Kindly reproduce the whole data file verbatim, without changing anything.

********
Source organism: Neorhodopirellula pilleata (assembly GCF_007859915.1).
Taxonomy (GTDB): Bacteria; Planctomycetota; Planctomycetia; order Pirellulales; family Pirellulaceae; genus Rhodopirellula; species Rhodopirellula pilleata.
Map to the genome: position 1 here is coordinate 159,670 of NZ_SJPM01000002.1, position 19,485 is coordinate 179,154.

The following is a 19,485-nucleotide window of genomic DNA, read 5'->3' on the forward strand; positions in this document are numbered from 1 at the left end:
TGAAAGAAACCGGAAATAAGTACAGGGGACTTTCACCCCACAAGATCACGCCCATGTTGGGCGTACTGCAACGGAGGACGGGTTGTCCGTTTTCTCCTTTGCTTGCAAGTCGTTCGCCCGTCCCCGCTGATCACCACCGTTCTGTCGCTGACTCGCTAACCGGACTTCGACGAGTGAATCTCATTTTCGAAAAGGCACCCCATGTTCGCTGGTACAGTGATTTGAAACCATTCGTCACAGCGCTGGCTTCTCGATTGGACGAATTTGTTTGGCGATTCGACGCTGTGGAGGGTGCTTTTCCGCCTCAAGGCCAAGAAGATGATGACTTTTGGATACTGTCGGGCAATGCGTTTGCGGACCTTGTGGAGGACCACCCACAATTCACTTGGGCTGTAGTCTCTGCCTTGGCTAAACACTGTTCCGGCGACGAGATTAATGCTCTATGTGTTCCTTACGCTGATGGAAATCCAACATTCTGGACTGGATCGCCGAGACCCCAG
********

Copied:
Source organism: Neorhodopirellula pilleata (assembly GCF_007859915.1).
Taxonomy (GTDB): Bacteria; Planctomycetota; Planctomycetia; order Pirellulales; family Pirellulaceae; genus Rhodopirellula; species Rhodopirellula pilleata.
Map to the genome: position 1 here is coordinate 159,670 of NZ_SJPM01000002.1, position 19,485 is coordinate 179,154.

The following is a 19,485-nucleotide window of genomic DNA, read 5'->3' on the forward strand; positions in this document are numbered from 1 at the left end:
TGAAAGAAACCGGAAATAAGTACAGGGGACTTTCACCCCACAAGATCACGCCCATGTTGGGCGTACTGCAACGGAGGACGGGTTGTCCGTTTTCTCCTTTGCTTGCAAGTCGTTCGCCCGTCCCCGCTGATCACCACCGTTCTGTCGCTGACTCGCTAACCGGACTTCGACGAGTGAATCTCATTTTCGAAAAGGCACCCCATGTTCGCTGGTACAGTGATTTGAAACCATTCGTCACAGCGCTGGCTTCTCGATTGGACGAATTTGTTTGGCGATTCGACGCTGTGGAGGGTGCTTTTCCGCCTCAAGGCCAAGAAGATGATGACTTTTGGATACTGTCGGGCAATGCGTTTGCGGACCTTGTGGAGGACCACCCACAATTCACTTGGGCTGTAGTCTCTGCCTTGGCTAAACACTGTTCCGGCGACGAGATTAATGCTCTATGTGTTCCTTACGCTGATGGAAATCCAACATTCTGGACTGGATCGCCGAGACCCCAG